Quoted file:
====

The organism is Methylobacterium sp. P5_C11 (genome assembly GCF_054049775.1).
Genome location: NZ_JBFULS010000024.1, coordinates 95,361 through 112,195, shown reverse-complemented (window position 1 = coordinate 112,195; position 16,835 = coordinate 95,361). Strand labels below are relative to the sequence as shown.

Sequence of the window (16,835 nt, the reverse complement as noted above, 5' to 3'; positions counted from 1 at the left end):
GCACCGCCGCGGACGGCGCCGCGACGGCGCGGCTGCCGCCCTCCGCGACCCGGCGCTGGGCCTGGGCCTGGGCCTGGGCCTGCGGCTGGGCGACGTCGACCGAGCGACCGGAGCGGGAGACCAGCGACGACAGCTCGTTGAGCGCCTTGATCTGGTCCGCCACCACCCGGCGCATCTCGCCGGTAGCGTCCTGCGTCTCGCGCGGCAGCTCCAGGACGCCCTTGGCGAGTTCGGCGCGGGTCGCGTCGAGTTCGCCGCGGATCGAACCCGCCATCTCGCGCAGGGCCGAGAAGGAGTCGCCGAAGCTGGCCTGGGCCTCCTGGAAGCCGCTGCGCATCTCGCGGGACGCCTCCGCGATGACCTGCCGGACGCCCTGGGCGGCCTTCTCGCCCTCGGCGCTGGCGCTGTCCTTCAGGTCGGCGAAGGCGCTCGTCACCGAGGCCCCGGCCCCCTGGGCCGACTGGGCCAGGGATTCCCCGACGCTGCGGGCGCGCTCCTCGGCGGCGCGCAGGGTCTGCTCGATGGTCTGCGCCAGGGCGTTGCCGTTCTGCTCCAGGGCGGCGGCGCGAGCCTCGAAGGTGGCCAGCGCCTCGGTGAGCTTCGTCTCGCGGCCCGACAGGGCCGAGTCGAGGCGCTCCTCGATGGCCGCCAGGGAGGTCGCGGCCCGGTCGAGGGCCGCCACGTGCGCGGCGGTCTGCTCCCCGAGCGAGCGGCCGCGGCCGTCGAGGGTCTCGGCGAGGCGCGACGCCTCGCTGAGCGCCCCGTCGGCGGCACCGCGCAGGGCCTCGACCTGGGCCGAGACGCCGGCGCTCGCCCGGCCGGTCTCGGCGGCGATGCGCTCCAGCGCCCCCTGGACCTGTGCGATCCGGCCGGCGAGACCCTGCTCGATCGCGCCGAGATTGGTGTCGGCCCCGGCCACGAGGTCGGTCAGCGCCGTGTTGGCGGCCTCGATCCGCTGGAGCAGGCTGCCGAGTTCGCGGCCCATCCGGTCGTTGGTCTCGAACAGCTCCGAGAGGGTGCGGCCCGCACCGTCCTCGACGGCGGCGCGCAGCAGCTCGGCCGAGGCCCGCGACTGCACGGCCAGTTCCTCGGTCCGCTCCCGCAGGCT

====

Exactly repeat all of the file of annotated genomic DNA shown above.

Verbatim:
The organism is Methylobacterium sp. P5_C11 (genome assembly GCF_054049775.1).
Genome location: NZ_JBFULS010000024.1, coordinates 95,361 through 112,195, shown reverse-complemented (window position 1 = coordinate 112,195; position 16,835 = coordinate 95,361). Strand labels below are relative to the sequence as shown.

Sequence of the window (16,835 nt, the reverse complement as noted above, 5' to 3'; positions counted from 1 at the left end):
GCACCGCCGCGGACGGCGCCGCGACGGCGCGGCTGCCGCCCTCCGCGACCCGGCGCTGGGCCTGGGCCTGGGCCTGGGCCTGCGGCTGGGCGACGTCGACCGAGCGACCGGAGCGGGAGACCAGCGACGACAGCTCGTTGAGCGCCTTGATCTGGTCCGCCACCACCCGGCGCATCTCGCCGGTAGCGTCCTGCGTCTCGCGCGGCAGCTCCAGGACGCCCTTGGCGAGTTCGGCGCGGGTCGCGTCGAGTTCGCCGCGGATCGAACCCGCCATCTCGCGCAGGGCCGAGAAGGAGTCGCCGAAGCTGGCCTGGGCCTCCTGGAAGCCGCTGCGCATCTCGCGGGACGCCTCCGCGATGACCTGCCGGACGCCCTGGGCGGCCTTCTCGCCCTCGGCGCTGGCGCTGTCCTTCAGGTCGGCGAAGGCGCTCGTCACCGAGGCCCCGGCCCCCTGGGCCGACTGGGCCAGGGATTCCCCGACGCTGCGGGCGCGCTCCTCGGCGGCGCGCAGGGTCTGCTCGATGGTCTGCGCCAGGGCGTTGCCGTTCTGCTCCAGGGCGGCGGCGCGAGCCTCGAAGGTGGCCAGCGCCTCGGTGAGCTTCGTCTCGCGGCCCGACAGGGCCGAGTCGAGGCGCTCCTCGATGGCCGCCAGGGAGGTCGCGGCCCGGTCGAGGGCCGCCACGTGCGCGGCGGTCTGCTCCCCGAGCGAGCGGCCGCGGCCGTCGAGGGTCTCGGCGAGGCGCGACGCCTCGCTGAGCGCCCCGTCGGCGGCACCGCGCAGGGCCTCGACCTGGGCCGAGACGCCGGCGCTCGCCCGGCCGGTCTCGGCGGCGATGCGCTCCAGCGCCCCCTGGACCTGTGCGATCCGGCCGGCGAGACCCTGCTCGATCGCGCCGAGATTGGTGTCGGCCCCGGCCACGAGGTCGGTCAGCGCCGTGTTGGCGGCCTCGATCCGCTGGAGCAGGCTGCCGAGTTCGCGGCCCATCCGGTCGTTGGTCTCGAACAGCTCCGAGAGGGTGCGGCCCGCACCGTCCTCGACGGCGGCGCGCAGCAGCTCGGCCGAGGCCCGCGACTGCACGGCCAGTTCCTCGGTCCGCTCCCGCAGGCT